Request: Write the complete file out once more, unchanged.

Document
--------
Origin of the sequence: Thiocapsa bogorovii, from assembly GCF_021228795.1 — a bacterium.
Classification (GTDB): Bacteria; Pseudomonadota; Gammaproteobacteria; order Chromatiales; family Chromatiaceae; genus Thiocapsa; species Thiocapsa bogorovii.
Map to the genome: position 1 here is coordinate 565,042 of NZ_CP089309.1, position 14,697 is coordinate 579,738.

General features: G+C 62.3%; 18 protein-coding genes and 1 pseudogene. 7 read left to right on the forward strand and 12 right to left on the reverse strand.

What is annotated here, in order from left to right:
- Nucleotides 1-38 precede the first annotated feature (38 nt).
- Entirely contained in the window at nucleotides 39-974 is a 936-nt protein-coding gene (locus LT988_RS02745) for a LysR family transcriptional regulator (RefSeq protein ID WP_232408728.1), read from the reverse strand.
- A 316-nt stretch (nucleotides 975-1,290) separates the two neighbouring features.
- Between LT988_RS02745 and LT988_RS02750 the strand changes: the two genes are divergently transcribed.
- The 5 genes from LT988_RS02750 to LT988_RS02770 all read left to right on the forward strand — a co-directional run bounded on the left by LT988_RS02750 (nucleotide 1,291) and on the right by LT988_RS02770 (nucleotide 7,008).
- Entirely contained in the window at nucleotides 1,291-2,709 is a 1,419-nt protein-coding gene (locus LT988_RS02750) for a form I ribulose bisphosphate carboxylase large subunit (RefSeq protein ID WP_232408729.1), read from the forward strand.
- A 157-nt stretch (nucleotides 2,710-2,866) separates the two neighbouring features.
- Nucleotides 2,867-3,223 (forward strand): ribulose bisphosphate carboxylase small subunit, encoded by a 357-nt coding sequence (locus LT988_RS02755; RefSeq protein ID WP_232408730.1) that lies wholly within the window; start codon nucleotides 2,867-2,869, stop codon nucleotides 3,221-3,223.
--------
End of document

Origin of the sequence: Thiocapsa bogorovii, from assembly GCF_021228795.1 — a bacterium.
Classification (GTDB): Bacteria; Pseudomonadota; Gammaproteobacteria; order Chromatiales; family Chromatiaceae; genus Thiocapsa; species Thiocapsa bogorovii.
Map to the genome: position 1 here is coordinate 565,042 of NZ_CP089309.1, position 14,697 is coordinate 579,738.

General features: G+C 62.3%; 18 protein-coding genes and 1 pseudogene. 7 read left to right on the forward strand and 12 right to left on the reverse strand.

What is annotated here, in order from left to right:
- Nucleotides 1-38 precede the first annotated feature (38 nt).
- Entirely contained in the window at nucleotides 39-974 is a 936-nt protein-coding gene (locus LT988_RS02745) for a LysR family transcriptional regulator (RefSeq protein ID WP_232408728.1), read from the reverse strand.
- A 316-nt stretch (nucleotides 975-1,290) separates the two neighbouring features.
- Between LT988_RS02745 and LT988_RS02750 the strand changes: the two genes are divergently transcribed.
- The 5 genes from LT988_RS02750 to LT988_RS02770 all read left to right on the forward strand — a co-directional run bounded on the left by LT988_RS02750 (nucleotide 1,291) and on the right by LT988_RS02770 (nucleotide 7,008).
- Entirely contained in the window at nucleotides 1,291-2,709 is a 1,419-nt protein-coding gene (locus LT988_RS02750) for a form I ribulose bisphosphate carboxylase large subunit (RefSeq protein ID WP_232408729.1), read from the forward strand.
- A 157-nt stretch (nucleotides 2,710-2,866) separates the two neighbouring features.
- Nucleotides 2,867-3,223 (forward strand): ribulose bisphosphate carboxylase small subunit, encoded by a 357-nt coding sequence (locus LT988_RS02755; RefSeq protein ID WP_232408730.1) that lies wholly within the window; start codon nucleotides 2,867-2,869, stop codon nucleotides 3,221-3,223.